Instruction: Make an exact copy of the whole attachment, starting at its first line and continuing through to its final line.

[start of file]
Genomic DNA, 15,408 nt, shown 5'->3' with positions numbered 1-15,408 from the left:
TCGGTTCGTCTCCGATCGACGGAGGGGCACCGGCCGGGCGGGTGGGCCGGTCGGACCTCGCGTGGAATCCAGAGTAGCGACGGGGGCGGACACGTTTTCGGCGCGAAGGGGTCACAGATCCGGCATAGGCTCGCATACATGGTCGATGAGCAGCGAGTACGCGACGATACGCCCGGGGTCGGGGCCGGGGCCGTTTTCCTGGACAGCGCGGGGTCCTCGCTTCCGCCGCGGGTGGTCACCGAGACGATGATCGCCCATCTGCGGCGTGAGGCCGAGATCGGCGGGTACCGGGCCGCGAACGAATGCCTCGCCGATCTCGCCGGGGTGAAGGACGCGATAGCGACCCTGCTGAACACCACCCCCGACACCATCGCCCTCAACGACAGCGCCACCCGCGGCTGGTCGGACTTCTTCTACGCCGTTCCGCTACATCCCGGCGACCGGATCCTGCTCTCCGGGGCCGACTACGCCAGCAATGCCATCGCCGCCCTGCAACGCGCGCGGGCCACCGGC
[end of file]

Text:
Genomic DNA, 15,408 nt, shown 5'->3' with positions numbered 1-15,408 from the left:
TCGGTTCGTCTCCGATCGACGGAGGGGCACCGGCCGGGCGGGTGGGCCGGTCGGACCTCGCGTGGAATCCAGAGTAGCGACGGGGGCGGACACGTTTTCGGCGCGAAGGGGTCACAGATCCGGCATAGGCTCGCATACATGGTCGATGAGCAGCGAGTACGCGACGATACGCCCGGGGTCGGGGCCGGGGCCGTTTTCCTGGACAGCGCGGGGTCCTCGCTTCCGCCGCGGGTGGTCACCGAGACGATGATCGCCCATCTGCGGCGTGAGGCCGAGATCGGCGGGTACCGGGCCGCGAACGAATGCCTCGCCGATCTCGCCGGGGTGAAGGACGCGATAGCGACCCTGCTGAACACCACCCCCGACACCATCGCCCTCAACGACAGCGCCACCCGCGGCTGGTCGGACTTCTTCTACGCCGTTCCGCTACATCCCGGCGACCGGATCCTGCTCTCCGGGGCCGACTACGCCAGCAATGCCATCGCCGCCCTGCAACGCGCGCGGGCCACCGGC